Music & the Spoken Word: A good apology

A sincere apology can heal and soften hearts, ease pain and tension and bring people together, Lloyd Newell observes in this week’s ‘Music & the Spoken Word’

Editor’s note: “The Spoken Word” is shared by Lloyd Newell each Sunday during the weekly Tabernacle Choir at Temple Square broadcast. This will be given Sunday, Sept. 17, 2023.

Here’s a question to think about: When was the last time you sincerely apologized? We all do things that hurt others, even if we don’t mean to. But we don’t always accept responsibility for the wrong we’ve done or try to make things right. That’s what it means to apologize.

A sincere apology can heal and soften hearts. It can ease pain and tension. It can bring people together. Apologizing is not easy, and it shouldn’t be — in fact, an empty, effortless apology can do more harm than good. A real apology requires soul-stretching effort, but the rewards can be immense: personal peace, growth and healed relationships.

Randy Pausch, a well-loved computer science professor, died of cancer in 2008. In a book based on his last lecture before his passing, he wrote: “If you’ve done something wrong in your dealings with another person, it’s as if there’s an infection in your relationship. A good apology is like an antibiotic; a bad apology is like rubbing salt in the wound” (see “The Last Lecture,” by Randy Pausch, 2008, page 161).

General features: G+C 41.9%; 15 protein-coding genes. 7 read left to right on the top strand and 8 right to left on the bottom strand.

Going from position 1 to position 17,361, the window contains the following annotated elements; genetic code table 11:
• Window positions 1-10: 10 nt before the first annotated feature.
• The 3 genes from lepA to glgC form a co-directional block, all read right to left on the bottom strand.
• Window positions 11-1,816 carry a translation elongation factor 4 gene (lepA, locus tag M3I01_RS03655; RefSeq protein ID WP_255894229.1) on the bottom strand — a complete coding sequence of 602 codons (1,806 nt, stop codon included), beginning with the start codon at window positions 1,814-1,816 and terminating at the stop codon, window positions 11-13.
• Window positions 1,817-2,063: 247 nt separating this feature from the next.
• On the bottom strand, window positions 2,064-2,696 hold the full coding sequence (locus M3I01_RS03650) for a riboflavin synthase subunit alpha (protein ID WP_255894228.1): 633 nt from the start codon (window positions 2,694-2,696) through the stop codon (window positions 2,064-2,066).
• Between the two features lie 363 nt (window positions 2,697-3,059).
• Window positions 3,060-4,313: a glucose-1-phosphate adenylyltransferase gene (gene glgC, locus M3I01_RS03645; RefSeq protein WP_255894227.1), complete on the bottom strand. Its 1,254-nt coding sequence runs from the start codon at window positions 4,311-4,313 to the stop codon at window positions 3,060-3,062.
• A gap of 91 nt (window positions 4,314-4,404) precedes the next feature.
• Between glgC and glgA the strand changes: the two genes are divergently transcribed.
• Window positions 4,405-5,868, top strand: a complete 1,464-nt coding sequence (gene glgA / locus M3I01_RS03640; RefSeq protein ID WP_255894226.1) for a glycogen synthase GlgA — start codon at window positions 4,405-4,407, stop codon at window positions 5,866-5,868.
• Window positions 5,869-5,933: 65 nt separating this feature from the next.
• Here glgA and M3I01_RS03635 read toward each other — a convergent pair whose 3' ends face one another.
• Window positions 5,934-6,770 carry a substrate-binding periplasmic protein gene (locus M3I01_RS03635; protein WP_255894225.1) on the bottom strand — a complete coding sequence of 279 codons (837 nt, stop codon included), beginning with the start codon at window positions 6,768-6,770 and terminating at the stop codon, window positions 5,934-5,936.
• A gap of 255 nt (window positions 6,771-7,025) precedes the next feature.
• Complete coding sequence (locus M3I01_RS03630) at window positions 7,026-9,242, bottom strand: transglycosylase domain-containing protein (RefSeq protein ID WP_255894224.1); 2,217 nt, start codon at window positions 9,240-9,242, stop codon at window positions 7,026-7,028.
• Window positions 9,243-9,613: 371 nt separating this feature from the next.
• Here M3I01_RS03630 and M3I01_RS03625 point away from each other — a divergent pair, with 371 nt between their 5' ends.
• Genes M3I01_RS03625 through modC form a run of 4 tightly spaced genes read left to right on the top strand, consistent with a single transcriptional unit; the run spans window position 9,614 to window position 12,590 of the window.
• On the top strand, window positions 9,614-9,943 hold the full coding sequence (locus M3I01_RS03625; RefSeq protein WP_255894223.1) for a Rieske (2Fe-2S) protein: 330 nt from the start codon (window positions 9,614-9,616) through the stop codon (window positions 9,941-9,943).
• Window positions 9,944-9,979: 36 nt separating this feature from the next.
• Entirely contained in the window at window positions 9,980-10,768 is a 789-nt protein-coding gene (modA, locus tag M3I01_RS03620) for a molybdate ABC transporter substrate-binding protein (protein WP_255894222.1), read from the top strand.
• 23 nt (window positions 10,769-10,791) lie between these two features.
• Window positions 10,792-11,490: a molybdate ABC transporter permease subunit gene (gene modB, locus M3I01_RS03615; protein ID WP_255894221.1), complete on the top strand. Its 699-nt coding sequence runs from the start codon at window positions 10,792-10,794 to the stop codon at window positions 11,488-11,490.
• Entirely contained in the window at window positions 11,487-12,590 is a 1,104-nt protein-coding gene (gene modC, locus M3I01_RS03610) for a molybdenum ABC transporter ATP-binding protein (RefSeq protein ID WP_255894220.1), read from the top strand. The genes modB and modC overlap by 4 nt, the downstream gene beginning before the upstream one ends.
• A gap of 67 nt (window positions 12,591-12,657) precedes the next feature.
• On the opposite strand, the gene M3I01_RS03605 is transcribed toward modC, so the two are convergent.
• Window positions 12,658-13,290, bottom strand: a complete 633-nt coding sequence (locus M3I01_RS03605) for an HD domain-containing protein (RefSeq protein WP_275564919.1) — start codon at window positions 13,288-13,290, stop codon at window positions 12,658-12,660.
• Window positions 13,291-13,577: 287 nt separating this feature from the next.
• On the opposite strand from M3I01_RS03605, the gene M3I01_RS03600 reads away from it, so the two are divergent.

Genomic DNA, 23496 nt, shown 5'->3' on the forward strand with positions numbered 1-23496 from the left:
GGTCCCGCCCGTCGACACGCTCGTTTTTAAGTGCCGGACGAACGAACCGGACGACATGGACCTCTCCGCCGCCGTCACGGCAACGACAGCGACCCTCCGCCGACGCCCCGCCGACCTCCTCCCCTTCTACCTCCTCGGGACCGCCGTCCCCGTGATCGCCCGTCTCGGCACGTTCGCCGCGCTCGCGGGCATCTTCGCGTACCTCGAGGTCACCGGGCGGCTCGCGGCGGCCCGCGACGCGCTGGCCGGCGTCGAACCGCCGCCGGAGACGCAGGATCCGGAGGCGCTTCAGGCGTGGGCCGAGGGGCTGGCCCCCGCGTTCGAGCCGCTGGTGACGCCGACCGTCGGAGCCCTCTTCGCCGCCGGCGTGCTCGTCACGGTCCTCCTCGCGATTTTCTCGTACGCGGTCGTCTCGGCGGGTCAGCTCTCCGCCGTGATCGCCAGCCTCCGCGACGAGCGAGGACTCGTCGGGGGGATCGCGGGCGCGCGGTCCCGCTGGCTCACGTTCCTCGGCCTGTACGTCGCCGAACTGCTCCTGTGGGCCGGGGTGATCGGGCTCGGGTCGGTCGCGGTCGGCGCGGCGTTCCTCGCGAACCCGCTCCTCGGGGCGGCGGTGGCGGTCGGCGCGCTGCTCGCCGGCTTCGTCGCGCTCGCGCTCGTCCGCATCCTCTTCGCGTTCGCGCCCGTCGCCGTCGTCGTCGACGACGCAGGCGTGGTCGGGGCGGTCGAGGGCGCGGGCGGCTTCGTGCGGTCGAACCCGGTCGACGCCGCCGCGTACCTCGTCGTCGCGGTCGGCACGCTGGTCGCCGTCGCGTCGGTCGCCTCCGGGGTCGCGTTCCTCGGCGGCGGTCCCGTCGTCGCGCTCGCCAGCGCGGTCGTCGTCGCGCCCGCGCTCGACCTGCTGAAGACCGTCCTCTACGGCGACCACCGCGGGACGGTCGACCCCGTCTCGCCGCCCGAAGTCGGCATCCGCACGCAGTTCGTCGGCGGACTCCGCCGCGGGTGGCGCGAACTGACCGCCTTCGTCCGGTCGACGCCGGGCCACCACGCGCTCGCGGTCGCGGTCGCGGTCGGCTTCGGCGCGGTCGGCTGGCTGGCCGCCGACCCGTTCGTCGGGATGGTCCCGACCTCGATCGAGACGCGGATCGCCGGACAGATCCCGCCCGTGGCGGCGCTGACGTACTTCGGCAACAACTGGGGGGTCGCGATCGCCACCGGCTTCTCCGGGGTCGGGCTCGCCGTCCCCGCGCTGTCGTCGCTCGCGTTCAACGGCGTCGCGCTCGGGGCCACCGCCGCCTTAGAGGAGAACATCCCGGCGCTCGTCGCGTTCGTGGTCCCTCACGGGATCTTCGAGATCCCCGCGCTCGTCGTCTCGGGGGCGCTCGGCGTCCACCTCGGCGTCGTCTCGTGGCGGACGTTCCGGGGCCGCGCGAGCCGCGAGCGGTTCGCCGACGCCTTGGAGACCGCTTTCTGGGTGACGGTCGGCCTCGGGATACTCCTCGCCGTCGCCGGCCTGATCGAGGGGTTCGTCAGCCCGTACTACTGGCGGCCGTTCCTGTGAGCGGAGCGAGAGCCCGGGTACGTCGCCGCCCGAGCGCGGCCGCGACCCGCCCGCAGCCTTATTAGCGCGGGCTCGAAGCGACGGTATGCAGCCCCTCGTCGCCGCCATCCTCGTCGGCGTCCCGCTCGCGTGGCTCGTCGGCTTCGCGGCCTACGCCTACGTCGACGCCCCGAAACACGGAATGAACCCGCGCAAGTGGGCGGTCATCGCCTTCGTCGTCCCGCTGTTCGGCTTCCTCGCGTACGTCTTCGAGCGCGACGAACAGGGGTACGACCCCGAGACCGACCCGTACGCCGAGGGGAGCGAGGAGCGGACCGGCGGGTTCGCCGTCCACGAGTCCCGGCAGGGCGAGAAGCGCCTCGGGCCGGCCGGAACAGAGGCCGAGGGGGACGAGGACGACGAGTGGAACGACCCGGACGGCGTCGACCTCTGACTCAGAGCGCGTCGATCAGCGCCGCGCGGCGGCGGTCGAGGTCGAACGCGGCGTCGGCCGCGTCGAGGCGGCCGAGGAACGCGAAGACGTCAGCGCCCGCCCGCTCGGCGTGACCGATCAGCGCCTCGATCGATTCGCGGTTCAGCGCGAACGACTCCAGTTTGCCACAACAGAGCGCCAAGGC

Apologizing is far more than just saying the words “I’m sorry.” It includes a willingness to change. That’s part of what makes it so hard to do. But if we don’t apologize — if we don’t acknowledge our mistakes — then we don’t improve. An apology can be the first step to growing as a human being, or, we could say, a human becoming — becoming better and wiser, more compassionate, more sensitive to others.

Years ago, a man lost an election and developed unkind feelings for his opponent. The loss stung, and giving way to resentment and jealousy only made it hurt worse. It took many years, but finally he realized that he needed to escape from this cycle of self-inflicted pain. In other words, he needed to apologize. He wrote a sincere letter asking his former opponent to forgive him for harboring ill feelings for so long. Not only did he lift his own burden, but he also brought an unexpected blessing of gratitude to the recipient of his humble, heartfelt letter.

An apology may not fix or change everything, but it can change us. Life is definitely healthier with the antibiotic of a good apology.

Tuning in …

The “Music & the Spoken Word” broadcast is available on KSL-TV, KSL NewsRadio 1160AM/102.7FM,, BYUtv, BYUradio, Dish and DirecTV, SiriusXM (Ch. 143),, and Amazon Alexa (must enable skill). The program is aired live on Sundays at 9:30 a.m. Mountain Time on these outlets. Look up broadcast information by state and city at

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